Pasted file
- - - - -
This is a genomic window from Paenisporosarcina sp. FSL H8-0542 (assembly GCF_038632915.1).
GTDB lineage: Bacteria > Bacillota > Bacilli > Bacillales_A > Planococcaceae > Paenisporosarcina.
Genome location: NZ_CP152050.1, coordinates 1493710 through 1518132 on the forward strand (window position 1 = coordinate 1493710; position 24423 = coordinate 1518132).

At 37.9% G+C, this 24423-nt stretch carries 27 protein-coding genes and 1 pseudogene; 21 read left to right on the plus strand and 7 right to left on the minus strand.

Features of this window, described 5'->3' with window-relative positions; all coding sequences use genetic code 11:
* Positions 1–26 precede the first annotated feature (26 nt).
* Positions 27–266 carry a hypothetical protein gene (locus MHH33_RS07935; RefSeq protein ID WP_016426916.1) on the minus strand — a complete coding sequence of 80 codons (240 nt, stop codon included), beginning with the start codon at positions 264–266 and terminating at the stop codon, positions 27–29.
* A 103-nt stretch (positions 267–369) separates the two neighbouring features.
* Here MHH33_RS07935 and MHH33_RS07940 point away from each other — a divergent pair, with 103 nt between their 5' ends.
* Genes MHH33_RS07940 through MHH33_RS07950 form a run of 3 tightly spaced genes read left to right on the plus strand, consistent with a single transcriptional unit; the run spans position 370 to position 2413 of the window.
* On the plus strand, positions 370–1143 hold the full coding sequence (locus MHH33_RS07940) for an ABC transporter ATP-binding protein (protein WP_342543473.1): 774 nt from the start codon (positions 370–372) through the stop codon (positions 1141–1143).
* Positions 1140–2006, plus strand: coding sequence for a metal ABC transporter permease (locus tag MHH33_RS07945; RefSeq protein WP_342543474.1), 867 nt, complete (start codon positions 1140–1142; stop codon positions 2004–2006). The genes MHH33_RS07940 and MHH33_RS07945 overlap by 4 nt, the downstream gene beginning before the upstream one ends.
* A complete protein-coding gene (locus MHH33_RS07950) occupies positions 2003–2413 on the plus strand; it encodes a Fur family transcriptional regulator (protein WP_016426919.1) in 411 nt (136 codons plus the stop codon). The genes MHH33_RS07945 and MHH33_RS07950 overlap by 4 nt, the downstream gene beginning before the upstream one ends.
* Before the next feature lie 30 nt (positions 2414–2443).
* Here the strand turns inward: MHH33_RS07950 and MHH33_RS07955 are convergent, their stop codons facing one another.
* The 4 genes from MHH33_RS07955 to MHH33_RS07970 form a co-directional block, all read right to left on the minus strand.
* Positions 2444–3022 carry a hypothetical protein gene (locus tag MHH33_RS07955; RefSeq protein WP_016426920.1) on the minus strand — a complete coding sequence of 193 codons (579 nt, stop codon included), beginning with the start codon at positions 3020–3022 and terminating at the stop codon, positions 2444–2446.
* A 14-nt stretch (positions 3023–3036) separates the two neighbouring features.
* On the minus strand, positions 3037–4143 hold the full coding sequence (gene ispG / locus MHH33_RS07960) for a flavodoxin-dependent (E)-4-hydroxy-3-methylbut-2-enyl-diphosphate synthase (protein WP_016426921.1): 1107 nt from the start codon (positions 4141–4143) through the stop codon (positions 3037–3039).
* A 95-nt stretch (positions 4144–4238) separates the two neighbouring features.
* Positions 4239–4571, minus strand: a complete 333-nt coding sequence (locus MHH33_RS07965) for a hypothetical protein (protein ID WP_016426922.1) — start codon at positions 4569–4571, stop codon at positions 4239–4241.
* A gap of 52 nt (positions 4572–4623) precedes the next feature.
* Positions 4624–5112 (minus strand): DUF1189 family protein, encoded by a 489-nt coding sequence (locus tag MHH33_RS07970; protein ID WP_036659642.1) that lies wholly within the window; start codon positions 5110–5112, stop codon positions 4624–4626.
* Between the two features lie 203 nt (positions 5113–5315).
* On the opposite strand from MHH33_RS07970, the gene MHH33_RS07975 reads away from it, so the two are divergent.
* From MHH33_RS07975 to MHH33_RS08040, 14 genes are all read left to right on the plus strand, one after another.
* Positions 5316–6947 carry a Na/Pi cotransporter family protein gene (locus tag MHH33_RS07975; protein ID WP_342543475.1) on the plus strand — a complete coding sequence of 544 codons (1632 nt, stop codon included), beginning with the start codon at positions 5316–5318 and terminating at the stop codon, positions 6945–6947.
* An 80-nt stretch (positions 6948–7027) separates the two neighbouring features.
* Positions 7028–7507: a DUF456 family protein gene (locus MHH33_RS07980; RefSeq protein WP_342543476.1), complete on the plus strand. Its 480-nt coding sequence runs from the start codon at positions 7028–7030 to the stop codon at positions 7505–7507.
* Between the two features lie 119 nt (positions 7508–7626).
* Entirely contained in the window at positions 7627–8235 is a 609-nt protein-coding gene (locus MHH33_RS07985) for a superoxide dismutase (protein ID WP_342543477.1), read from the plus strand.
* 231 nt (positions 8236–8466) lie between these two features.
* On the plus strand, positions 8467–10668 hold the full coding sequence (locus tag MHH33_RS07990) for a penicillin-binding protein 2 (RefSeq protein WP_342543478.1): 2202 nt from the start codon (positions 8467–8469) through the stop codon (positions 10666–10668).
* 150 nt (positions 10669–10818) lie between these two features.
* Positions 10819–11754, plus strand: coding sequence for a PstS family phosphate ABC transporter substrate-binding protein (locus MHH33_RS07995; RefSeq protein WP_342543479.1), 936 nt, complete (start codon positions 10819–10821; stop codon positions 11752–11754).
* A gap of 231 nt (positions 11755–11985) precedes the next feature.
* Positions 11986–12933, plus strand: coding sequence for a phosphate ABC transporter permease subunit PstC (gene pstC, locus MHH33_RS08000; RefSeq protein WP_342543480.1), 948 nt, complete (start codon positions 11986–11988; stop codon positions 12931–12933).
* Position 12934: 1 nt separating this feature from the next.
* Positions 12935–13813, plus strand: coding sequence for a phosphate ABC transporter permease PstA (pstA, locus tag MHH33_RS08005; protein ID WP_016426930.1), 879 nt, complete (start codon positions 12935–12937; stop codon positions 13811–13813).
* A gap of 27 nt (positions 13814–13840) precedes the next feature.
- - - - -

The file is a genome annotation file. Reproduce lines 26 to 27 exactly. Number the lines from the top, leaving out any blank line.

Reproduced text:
* From MHH33_RS07975 to MHH33_RS08040, 14 genes are all read left to right on the plus strand, one after another.
* Positions 5316–6947 carry a Na/Pi cotransporter family protein gene (locus tag MHH33_RS07975; protein ID WP_342543475.1) on the plus strand — a complete coding sequence of 544 codons (1632 nt, stop codon included), beginning with the start codon at positions 5316–5318 and terminating at the stop codon, positions 6945–6947.